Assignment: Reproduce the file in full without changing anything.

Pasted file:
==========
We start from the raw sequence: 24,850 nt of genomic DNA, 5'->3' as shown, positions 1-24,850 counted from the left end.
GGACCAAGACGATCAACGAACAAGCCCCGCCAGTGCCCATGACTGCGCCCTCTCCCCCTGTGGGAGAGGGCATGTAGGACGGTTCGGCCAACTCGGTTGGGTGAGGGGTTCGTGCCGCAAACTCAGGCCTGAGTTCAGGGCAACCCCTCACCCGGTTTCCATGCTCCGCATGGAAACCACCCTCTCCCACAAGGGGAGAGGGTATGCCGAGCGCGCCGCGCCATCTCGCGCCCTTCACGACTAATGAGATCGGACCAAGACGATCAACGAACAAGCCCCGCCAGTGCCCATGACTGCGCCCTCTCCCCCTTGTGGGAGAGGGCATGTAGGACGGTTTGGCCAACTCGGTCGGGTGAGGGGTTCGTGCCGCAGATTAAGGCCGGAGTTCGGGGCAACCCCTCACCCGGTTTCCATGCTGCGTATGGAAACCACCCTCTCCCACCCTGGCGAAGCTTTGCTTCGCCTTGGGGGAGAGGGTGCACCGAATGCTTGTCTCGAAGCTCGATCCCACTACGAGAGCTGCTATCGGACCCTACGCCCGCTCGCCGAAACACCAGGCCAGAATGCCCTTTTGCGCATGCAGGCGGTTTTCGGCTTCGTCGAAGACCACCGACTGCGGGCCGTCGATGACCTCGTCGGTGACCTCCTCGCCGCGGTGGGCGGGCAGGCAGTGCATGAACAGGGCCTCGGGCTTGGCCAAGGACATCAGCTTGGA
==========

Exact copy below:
We start from the raw sequence: 24,850 nt of genomic DNA, 5'->3' as shown, positions 1-24,850 counted from the left end.
GGACCAAGACGATCAACGAACAAGCCCCGCCAGTGCCCATGACTGCGCCCTCTCCCCCTGTGGGAGAGGGCATGTAGGACGGTTCGGCCAACTCGGTTGGGTGAGGGGTTCGTGCCGCAAACTCAGGCCTGAGTTCAGGGCAACCCCTCACCCGGTTTCCATGCTCCGCATGGAAACCACCCTCTCCCACAAGGGGAGAGGGTATGCCGAGCGCGCCGCGCCATCTCGCGCCCTTCACGACTAATGAGATCGGACCAAGACGATCAACGAACAAGCCCCGCCAGTGCCCATGACTGCGCCCTCTCCCCCTTGTGGGAGAGGGCATGTAGGACGGTTTGGCCAACTCGGTCGGGTGAGGGGTTCGTGCCGCAGATTAAGGCCGGAGTTCGGGGCAACCCCTCACCCGGTTTCCATGCTGCGTATGGAAACCACCCTCTCCCACCCTGGCGAAGCTTTGCTTCGCCTTGGGGGAGAGGGTGCACCGAATGCTTGTCTCGAAGCTCGATCCCACTACGAGAGCTGCTATCGGACCCTACGCCCGCTCGCCGAAACACCAGGCCAGAATGCCCTTTTGCGCATGCAGGCGGTTTTCGGCTTCGTCGAAGACCACCGACTGCGGGCCGTCGATGACCTCGTCGGTGACCTCCTCGCCGCGGTGGGCGGGCAGGCAGTGCATGAACAGGGCCTCGGGCTTGGCCAAGGACATCAGCTTGGA